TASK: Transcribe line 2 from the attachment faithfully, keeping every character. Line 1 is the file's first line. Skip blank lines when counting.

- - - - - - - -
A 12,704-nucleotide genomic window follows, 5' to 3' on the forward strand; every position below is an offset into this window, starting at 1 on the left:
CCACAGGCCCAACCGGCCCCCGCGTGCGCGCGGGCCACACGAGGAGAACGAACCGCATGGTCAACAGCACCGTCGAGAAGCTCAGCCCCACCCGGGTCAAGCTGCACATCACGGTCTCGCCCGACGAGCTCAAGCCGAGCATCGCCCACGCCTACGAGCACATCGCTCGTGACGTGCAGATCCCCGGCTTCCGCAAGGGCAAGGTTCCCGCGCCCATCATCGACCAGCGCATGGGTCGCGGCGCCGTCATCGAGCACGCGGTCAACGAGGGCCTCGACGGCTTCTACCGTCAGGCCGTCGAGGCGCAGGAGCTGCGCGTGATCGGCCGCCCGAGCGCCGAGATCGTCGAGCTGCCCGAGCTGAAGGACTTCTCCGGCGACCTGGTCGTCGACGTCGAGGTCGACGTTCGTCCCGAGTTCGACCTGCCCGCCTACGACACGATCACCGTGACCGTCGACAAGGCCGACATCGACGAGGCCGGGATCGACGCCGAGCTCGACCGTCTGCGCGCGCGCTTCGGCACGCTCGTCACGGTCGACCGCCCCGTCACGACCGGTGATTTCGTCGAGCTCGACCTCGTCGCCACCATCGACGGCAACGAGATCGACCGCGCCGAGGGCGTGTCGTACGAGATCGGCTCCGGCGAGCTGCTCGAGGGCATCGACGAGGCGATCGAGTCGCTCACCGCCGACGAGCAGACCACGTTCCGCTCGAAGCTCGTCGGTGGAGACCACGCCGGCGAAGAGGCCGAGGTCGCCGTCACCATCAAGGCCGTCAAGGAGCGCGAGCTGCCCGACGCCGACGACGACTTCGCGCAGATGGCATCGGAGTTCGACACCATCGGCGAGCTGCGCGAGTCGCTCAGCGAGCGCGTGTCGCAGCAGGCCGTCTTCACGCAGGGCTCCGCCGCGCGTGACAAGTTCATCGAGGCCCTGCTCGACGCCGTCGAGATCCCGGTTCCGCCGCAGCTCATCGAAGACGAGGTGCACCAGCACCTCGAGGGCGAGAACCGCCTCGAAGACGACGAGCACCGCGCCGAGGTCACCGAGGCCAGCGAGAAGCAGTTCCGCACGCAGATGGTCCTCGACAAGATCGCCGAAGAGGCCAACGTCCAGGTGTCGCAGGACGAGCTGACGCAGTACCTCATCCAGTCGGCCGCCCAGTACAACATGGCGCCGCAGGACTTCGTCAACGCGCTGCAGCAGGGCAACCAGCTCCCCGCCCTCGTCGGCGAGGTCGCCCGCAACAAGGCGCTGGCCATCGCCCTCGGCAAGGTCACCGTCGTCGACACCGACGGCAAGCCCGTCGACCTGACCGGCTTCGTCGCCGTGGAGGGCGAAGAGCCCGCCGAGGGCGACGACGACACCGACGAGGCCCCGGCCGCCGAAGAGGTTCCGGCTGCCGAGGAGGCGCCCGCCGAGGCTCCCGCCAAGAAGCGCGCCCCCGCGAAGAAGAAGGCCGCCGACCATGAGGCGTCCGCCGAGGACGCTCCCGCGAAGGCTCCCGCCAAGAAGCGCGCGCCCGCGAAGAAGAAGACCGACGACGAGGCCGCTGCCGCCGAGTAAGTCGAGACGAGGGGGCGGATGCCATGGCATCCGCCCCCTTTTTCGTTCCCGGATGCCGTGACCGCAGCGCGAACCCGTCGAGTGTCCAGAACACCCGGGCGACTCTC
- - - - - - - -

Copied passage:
CCACAGGCCCAACCGGCCCCCGCGTGCGCGCGGGCCACACGAGGAGAACGAACCGCATGGTCAACAGCACCGTCGAGAAGCTCAGCCCCACCCGGGTCAAGCTGCACATCACGGTCTCGCCCGACGAGCTCAAGCCGAGCATCGCCCACGCCTACGAGCACATCGCTCGTGACGTGCAGATCCCCGGCTTCCGCAAGGGCAAGGTTCCCGCGCCCATCATCGACCAGCGCATGGGTCGCGGCGCCGTCATCGAGCACGCGGTCAACGAGGGCCTCGACGGCTTCTACCGTCAGGCCGTCGAGGCGCAGGAGCTGCGCGTGATCGGCCGCCCGAGCGCCGAGATCGTCGAGCTGCCCGAGCTGAAGGACTTCTCCGGCGACCTGGTCGTCGACGTCGAGGTCGACGTTCGTCCCGAGTTCGACCTGCCCGCCTACGACACGATCACCGTGACCGTCGACAAGGCCGACATCGACGAGGCCGGGATCGACGCCGAGCTCGACCGTCTGCGCGCGCGCTTCGGCACGCTCGTCACGGTCGACCGCCCCGTCACGACCGGTGATTTCGTCGAGCTCGACCTCGTCGCCACCATCGACGGCAACGAGATCGACCGCGCCGAGGGCGTGTCGTACGAGATCGGCTCCGGCGAGCTGCTCGAGGGCATCGACGAGGCGATCGAGTCGCTCACCGCCGACGAGCAGACCACGTTCCGCTCGAAGCTCGTCGGTGGAGACCACGCCGGCGAAGAGGCCGAGGTCGCCGTCACCATCAAGGCCGTCAAGGAGCGCGAGCTGCCCGACGCCGACGACGACTTCGCGCAGATGGCATCGGAGTTCGACACCATCGGCGAGCTGCGCGAGTCGCTCAGCGAGCGCGTGTCGCAGCAGGCCGTCTTCACGCAGGGCTCCGCCGCGCGTGACAAGTTCATCGAGGCCCTGCTCGACGCCGTCGAGATCCCGGTTCCGCCGCAGCTCATCGAAGACGAGGTGCACCAGCACCTCGAGGGCGAGAACCGCCTCGAAGACGACGAGCACCGCGCCGAGGTCACCGAGGCCAGCGAGAAGCAGTTCCGCACGCAGATGGTCCTCGACAAGATCGCCGAAGAGGCCAACGTCCAGGTGTCGCAGGACGAGCTGACGCAGTACCTCATCCAGTCGGCCGCCCAGTACAACATGGCGCCGCAGGACTTCGTCAACGCGCTGCAGCAGGGCAACCAGCTCCCCGCCCTCGTCGGCGAGGTCGCCCGCAACAAGGCGCTGGCCATCGCCCTCGGCAAGGTCACCGTCGTCGACACCGACGGCAAGCCCGTCGACCTGACCGGCTTCGTCGCCGTGGAGGGCGAAGAGCCCGCCGAGGGCGACGACGACACCGACGAGGCCCCGGCCGCCGAAGAGGTTCCGGCTGCCGAGGAGGCGCCCGCCGAGGCTCCCGCCAAGAAGCGCGCCCCCGCGAAGAAGAAGGCCGCCGACCATGAGGCGTCCGCCGAGGACGCTCCCGCGAAGGCTCCCGCCAAGAAGCGCGCGCCCGCGAAGAAGAAGACCGACGACGAGGCCGCTGCCGCCGAGTAAGTCGAGACGAGGGGGCGGATGCCATGGCATCCGCCCCCTTTTTCGTTCCCGGATGCCGTGACCGCAGCGCGAACCCGTCGAGTGTCCAGAACACCCGGGCGACTCTC